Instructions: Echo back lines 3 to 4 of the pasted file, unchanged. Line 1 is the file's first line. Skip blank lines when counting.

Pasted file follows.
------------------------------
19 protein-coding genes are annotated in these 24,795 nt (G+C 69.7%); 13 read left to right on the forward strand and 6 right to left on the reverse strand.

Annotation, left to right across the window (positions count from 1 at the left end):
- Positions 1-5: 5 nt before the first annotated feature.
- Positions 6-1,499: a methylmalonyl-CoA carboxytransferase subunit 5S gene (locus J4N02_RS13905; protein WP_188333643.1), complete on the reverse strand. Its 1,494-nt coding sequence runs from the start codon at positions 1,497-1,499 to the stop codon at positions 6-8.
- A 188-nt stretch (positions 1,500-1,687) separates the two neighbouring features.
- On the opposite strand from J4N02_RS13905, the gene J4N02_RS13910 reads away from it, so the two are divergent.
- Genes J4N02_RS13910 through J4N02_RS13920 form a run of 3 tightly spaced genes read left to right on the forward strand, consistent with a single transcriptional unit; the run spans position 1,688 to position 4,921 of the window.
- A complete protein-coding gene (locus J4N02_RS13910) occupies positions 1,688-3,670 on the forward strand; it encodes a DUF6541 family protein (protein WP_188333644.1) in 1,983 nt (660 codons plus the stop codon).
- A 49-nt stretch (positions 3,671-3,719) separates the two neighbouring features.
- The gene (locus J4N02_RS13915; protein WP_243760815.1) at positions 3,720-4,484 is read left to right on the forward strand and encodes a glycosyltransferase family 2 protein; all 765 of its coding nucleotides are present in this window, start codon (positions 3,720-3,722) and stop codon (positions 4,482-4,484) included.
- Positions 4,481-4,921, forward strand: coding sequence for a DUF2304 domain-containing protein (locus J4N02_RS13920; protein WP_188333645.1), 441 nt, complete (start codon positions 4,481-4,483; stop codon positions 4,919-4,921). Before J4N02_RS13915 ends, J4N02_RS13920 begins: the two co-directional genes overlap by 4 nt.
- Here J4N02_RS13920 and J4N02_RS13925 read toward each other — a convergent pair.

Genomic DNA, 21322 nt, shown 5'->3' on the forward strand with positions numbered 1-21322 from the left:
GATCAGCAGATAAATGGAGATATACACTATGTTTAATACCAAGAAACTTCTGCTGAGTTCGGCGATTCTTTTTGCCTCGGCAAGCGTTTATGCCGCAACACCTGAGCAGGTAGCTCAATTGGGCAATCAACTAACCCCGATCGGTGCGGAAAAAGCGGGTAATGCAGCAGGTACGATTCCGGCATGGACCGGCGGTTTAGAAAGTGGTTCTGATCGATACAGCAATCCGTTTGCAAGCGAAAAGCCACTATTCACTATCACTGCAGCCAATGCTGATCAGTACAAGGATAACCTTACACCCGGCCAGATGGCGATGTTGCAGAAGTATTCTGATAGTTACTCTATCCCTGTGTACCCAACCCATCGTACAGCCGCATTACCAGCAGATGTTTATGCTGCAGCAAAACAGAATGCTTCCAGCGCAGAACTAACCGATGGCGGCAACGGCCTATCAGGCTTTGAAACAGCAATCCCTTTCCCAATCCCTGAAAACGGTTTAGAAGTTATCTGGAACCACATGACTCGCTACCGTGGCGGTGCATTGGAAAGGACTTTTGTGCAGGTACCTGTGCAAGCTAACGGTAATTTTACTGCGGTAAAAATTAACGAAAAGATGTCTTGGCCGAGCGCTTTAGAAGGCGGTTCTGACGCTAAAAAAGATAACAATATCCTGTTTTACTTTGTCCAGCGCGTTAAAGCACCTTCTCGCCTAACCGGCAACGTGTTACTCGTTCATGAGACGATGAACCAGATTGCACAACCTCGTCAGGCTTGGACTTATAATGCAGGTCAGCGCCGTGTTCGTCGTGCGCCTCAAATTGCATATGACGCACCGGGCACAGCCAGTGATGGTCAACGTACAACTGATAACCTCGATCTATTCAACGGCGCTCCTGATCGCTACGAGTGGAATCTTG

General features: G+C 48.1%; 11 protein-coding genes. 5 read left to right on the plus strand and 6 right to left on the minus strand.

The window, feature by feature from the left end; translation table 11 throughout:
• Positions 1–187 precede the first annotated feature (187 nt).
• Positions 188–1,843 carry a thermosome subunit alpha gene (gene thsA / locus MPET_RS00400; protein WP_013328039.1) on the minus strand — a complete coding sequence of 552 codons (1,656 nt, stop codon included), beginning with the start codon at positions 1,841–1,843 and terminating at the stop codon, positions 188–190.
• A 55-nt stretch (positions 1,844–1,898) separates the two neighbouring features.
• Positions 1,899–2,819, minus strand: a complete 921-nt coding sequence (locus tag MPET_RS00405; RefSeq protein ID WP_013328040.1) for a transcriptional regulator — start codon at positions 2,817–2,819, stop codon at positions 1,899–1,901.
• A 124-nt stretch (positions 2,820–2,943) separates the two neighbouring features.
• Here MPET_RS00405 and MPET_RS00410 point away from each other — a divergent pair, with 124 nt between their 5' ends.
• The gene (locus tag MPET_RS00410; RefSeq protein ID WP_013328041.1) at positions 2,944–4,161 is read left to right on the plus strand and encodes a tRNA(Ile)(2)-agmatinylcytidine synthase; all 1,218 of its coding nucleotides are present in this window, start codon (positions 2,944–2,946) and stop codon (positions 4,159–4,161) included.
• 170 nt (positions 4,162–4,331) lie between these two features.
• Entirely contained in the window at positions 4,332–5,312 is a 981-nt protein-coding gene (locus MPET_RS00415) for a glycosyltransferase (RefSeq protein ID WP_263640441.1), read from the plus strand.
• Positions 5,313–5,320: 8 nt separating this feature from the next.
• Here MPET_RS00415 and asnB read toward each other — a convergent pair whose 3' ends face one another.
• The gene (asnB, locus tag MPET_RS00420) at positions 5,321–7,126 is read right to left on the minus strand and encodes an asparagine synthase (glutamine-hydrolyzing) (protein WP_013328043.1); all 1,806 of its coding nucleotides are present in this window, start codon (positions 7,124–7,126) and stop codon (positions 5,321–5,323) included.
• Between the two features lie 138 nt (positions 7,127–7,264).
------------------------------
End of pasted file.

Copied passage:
- Positions 1-5: 5 nt before the first annotated feature.
- Positions 6-1,499: a methylmalonyl-CoA carboxytransferase subunit 5S gene (locus J4N02_RS13905; protein WP_188333643.1), complete on the reverse strand. Its 1,494-nt coding sequence runs from the start codon at positions 1,497-1,499 to the stop codon at positions 6-8.